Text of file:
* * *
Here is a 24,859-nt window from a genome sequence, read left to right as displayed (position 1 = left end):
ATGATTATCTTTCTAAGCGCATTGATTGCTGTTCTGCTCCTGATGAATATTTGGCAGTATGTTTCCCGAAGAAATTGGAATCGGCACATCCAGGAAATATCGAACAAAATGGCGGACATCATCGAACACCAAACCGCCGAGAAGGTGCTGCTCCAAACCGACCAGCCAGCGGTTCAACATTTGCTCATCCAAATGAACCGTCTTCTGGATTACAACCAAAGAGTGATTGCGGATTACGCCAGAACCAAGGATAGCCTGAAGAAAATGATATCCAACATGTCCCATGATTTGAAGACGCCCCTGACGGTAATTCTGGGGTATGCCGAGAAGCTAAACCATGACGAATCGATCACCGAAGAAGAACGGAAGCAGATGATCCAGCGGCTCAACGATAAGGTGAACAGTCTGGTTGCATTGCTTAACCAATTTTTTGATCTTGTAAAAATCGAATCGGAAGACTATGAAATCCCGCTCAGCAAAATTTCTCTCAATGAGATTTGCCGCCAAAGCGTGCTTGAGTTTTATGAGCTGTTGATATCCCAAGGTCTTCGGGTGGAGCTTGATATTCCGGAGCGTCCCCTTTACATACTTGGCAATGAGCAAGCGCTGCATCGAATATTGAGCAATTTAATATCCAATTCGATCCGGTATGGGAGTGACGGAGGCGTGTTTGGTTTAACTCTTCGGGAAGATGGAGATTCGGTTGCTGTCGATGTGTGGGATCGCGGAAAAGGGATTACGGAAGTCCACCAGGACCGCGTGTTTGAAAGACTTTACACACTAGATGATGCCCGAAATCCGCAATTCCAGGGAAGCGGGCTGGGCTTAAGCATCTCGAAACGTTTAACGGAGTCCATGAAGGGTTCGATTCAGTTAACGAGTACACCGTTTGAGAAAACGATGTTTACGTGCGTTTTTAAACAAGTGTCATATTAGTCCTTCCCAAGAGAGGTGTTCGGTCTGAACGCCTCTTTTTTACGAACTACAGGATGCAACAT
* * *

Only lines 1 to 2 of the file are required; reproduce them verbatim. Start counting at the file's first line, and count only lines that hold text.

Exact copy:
Here is a 24,859-nt window from a genome sequence, read left to right as displayed (position 1 = left end):
ATGATTATCTTTCTAAGCGCATTGATTGCTGTTCTGCTCCTGATGAATATTTGGCAGTATGTTTCCCGAAGAAATTGGAATCGGCACATCCAGGAAATATCGAACAAAATGGCGGACATCATCGAACACCAAACCGCCGAGAAGGTGCTGCTCCAAACCGACCAGCCAGCGGTTCAACATTTGCTCATCCAAATGAACCGTCTTCTGGATTACAACCAAAGAGTGATTGCGGATTACGCCAGAACCAAGGATAGCCTGAAGAAAATGATATCCAACATGTCCCATGATTTGAAGACGCCCCTGACGGTAATTCTGGGGTATGCCGAGAAGCTAAACCATGACGAATCGATCACCGAAGAAGAACGGAAGCAGATGATCCAGCGGCTCAACGATAAGGTGAACAGTCTGGTTGCATTGCTTAACCAATTTTTTGATCTTGTAAAAATCGAATCGGAAGACTATGAAATCCCGCTCAGCAAAATTTCTCTCAATGAGATTTGCCGCCAAAGCGTGCTTGAGTTTTATGAGCTGTTGATATCCCAAGGTCTTCGGGTGGAGCTTGATATTCCGGAGCGTCCCCTTTACATACTTGGCAATGAGCAAGCGCTGCATCGAATATTGAGCAATTTAATATCCAATTCGATCCGGTATGGGAGTGACGGAGGCGTGTTTGGTTTAACTCTTCGGGAAGATGGAGATTCGGTTGCTGTCGATGTGTGGGATCGCGGAAAAGGGATTACGGAAGTCCACCAGGACCGCGTGTTTGAAAGACTTTACACACTAGATGATGCCCGAAATCCGCAATTCCAGGGAAGCGGGCTGGGCTTAAGCATCTCGAAACGTTTAACGGAGTCCATGAAGGGTTCGATTCAGTTAACGAGTACACCGTTTGAGAAAACGATGTTTACGTGCGTTTTTAAACAAGTGTCATATTAGTCCTTCCCAAGAGAGGTGTTCGGTCTGAACGCCTCTTTTTTACGAACTACAGGATGCAACAT